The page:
In my elementary school years, the Durham Museum of Life and Science was always one of my favorite places. Whether I was visiting with my third grade class or my reluctant parents, running from the spaceship to the playground to the petting zoo never got old.
About a week ago, I decided it was time to pay the old museum a visit. Three other Leesville students and I boarded the car and made the thirty minute drive to Durham. As we made the trip, we all had the same question in mind—would the museum hold the same appeal that it did in our younger years, or provide nothing but disappointment?
When we first arrived, we began to believe the latter. The rocket ship outside didn’t seem as majestic as it used to but rather a superfluous ornament. Our hopes remained low as we entered the museum amongst a group of stroller-ridden toddlers and their mothers. The museum was obviously made for a younger set.
It wasn’t until we entered the first room of the museum that our hopes began to rise. The room featured five or six little tables and each table contained a mound of small wooden blocks. It didn’t take long for my two male companions to begin building extravagant towers. I watched in amazement as my two friends immersed themselves in an epic competition, racing to see who could build the highest tower before all the blocks toppled to the museum’s colorfully carpeted floor.
Eventually, the boys grew bored with their blocks. With lifted spirits, we ran into the next room, where I was delighted to see the same interactive exhibits that I remembered from my childhood. I played with the steam flowing from the mock cloud exhibit, climbed into the seemingly tiny model spaceship and hit the hanging pots and pans with a wooden stick.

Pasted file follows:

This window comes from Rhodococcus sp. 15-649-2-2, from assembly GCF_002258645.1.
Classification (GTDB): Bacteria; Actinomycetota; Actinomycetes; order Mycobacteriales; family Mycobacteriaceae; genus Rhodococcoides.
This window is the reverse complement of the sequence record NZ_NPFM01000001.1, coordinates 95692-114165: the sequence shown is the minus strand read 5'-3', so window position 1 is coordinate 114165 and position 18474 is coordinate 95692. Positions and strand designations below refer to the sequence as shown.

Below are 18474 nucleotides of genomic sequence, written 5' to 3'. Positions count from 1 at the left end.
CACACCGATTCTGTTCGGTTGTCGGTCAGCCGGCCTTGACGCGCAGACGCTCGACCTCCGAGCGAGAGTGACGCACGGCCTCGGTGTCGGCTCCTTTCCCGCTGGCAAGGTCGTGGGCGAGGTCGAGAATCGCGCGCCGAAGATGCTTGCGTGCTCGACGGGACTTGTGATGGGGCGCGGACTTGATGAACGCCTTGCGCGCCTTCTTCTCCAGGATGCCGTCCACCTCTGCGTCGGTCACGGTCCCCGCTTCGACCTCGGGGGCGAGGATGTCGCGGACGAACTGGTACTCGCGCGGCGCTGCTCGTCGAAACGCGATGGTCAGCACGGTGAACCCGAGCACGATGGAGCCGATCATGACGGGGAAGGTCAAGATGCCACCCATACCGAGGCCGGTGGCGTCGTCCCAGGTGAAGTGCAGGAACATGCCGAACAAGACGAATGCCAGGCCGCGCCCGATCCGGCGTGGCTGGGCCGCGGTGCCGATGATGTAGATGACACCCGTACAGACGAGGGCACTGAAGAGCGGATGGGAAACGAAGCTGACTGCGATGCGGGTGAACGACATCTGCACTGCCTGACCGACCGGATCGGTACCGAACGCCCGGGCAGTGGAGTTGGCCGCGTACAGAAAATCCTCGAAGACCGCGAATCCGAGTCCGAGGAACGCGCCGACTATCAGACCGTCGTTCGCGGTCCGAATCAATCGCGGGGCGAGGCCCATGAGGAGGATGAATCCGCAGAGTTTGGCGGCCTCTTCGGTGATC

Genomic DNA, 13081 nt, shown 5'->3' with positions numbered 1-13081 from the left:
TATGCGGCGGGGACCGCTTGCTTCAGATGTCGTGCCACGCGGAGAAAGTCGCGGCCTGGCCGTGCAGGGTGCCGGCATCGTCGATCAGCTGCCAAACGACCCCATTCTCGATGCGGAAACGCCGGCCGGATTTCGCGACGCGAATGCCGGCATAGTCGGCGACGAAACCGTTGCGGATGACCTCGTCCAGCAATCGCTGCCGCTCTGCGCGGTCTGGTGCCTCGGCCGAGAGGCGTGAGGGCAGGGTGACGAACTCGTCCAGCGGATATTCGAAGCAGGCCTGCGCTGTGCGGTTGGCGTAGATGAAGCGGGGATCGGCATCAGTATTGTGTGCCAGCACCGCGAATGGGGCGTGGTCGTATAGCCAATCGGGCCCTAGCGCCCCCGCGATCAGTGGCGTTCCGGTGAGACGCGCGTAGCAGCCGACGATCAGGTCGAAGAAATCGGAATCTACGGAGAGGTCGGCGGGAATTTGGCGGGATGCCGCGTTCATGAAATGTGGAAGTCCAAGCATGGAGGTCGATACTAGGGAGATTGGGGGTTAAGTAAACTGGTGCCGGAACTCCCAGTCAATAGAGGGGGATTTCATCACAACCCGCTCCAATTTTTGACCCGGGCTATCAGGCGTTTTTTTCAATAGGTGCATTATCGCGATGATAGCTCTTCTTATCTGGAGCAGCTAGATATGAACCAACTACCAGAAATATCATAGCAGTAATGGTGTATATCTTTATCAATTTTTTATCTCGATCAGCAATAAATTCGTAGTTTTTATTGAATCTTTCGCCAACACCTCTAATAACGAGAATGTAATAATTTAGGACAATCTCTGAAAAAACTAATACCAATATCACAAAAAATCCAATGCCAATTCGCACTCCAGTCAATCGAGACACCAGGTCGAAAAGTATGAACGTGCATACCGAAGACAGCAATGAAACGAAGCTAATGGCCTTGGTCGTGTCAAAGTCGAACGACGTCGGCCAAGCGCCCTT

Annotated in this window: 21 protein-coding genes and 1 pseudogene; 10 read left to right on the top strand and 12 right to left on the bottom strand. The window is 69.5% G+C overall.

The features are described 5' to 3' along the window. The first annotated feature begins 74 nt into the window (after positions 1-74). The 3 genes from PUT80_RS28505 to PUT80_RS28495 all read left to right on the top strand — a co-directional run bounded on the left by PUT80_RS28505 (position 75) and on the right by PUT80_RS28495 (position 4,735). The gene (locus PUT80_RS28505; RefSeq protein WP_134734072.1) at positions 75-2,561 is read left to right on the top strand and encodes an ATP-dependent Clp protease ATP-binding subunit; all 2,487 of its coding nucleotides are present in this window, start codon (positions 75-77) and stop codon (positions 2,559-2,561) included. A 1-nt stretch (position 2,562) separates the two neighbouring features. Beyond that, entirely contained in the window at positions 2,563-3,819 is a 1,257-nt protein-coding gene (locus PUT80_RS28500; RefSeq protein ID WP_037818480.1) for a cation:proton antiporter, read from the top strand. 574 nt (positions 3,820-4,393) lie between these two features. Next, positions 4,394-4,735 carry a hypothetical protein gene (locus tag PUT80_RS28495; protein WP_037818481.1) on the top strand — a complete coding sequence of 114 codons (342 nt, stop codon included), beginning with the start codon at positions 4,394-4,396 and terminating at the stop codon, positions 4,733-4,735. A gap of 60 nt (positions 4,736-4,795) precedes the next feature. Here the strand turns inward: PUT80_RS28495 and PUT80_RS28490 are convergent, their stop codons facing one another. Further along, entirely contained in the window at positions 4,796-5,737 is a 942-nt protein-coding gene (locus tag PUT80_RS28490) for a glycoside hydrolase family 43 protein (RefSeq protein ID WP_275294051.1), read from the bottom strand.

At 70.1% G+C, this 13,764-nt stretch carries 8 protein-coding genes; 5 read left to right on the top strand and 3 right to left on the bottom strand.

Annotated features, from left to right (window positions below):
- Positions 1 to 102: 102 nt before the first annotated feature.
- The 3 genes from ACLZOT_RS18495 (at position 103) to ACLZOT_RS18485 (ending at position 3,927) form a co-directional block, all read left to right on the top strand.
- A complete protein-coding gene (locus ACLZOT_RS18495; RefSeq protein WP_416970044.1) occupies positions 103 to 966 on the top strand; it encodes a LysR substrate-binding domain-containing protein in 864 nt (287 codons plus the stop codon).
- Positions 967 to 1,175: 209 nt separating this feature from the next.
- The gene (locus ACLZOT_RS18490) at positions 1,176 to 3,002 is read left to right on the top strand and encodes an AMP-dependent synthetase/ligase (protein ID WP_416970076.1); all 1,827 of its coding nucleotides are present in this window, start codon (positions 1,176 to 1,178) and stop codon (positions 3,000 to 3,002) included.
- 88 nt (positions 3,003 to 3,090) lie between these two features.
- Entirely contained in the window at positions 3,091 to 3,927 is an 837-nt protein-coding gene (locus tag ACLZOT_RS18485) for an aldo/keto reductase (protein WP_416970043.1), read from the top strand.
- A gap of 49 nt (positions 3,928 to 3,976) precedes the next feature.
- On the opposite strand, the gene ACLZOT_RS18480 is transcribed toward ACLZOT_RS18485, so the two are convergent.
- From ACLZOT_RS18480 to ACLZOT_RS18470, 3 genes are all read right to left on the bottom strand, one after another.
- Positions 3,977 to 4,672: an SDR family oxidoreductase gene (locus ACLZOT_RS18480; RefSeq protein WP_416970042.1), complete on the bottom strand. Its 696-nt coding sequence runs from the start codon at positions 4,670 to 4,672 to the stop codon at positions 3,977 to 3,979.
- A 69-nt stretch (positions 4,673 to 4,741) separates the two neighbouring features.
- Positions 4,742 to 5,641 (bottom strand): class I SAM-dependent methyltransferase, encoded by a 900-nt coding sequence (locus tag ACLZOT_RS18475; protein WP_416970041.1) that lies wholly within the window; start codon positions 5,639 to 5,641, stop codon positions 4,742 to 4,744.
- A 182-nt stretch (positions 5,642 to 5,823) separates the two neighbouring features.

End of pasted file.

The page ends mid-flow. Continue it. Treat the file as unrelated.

While childish, I found these activities surprisingly gratifying, but for entirely different reasons than those applicable from my childhood. I was no longer amazed and puzzled by the exhibits, but I was enchanted nonetheless. The fact that I understood the science behind the exhibits didn’t take away from the magic, but added an additional layer of appreciation.
Once I got past the idea that I was too cool for the childish museum, I was able to truly enjoy myself and embrace every aspect that the museum had to offer.
Overall, my trip to the museum was fun– the happy, go-lucky kind of fun that high school students rarely get to experience. In high school, where homework is assigned by the book-full and gossip is unavoidable, trips reminiscent of childhood fun are refreshing and necessary.
I advise everyone to relive a little bit of childhood fun every once and a while. Whether it be a trip to Frankie’s or skating at Jellybeans, that dose of refreshing fun is usually only a car ride away.